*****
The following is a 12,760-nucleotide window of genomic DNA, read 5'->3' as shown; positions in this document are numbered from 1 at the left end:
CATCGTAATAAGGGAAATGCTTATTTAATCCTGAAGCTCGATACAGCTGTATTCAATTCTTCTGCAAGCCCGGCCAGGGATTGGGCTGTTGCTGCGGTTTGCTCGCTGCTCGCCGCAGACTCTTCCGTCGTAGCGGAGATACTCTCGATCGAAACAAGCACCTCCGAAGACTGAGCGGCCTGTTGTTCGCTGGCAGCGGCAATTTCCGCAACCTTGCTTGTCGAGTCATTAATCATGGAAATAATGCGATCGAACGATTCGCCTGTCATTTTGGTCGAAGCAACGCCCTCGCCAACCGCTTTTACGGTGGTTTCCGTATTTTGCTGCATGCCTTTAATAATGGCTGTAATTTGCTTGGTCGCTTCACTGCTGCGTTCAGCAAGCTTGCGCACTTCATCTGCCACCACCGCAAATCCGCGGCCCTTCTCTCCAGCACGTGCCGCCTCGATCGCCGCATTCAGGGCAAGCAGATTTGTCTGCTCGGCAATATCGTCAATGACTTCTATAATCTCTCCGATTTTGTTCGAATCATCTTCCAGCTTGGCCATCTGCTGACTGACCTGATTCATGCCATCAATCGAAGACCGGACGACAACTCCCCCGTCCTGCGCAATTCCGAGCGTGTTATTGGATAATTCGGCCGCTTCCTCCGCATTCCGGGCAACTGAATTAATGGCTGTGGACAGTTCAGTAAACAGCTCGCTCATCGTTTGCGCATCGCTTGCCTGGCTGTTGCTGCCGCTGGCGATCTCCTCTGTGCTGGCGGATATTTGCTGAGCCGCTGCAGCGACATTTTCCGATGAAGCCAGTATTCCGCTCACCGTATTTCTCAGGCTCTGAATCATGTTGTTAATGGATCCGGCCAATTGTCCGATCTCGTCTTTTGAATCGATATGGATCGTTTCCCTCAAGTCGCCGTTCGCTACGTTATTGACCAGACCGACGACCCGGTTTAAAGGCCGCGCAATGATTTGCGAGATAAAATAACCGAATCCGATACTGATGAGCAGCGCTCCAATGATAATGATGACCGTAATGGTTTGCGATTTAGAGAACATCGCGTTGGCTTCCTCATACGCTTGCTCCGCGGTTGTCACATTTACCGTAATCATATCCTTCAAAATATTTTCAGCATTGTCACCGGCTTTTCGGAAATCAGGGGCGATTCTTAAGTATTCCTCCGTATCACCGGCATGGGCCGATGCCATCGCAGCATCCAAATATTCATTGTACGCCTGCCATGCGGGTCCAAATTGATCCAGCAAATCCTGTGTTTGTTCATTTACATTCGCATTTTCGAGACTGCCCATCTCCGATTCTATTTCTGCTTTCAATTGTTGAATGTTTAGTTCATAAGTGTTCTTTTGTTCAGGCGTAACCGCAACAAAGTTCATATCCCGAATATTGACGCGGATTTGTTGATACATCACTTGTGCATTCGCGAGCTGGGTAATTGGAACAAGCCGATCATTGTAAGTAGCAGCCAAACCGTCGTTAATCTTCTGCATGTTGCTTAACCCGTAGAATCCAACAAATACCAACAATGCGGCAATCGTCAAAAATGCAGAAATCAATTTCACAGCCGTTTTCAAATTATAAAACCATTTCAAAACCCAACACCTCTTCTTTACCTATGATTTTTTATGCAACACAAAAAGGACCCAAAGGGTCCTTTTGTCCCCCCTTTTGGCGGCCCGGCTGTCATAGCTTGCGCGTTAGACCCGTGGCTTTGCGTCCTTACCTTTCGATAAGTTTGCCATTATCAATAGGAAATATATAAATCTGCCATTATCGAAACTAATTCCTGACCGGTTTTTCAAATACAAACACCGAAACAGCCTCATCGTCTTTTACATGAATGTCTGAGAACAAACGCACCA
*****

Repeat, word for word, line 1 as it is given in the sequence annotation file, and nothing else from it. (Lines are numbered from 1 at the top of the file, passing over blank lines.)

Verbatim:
The following is a 12,760-nucleotide window of genomic DNA, read 5'->3' as shown; positions in this document are numbered from 1 at the left end: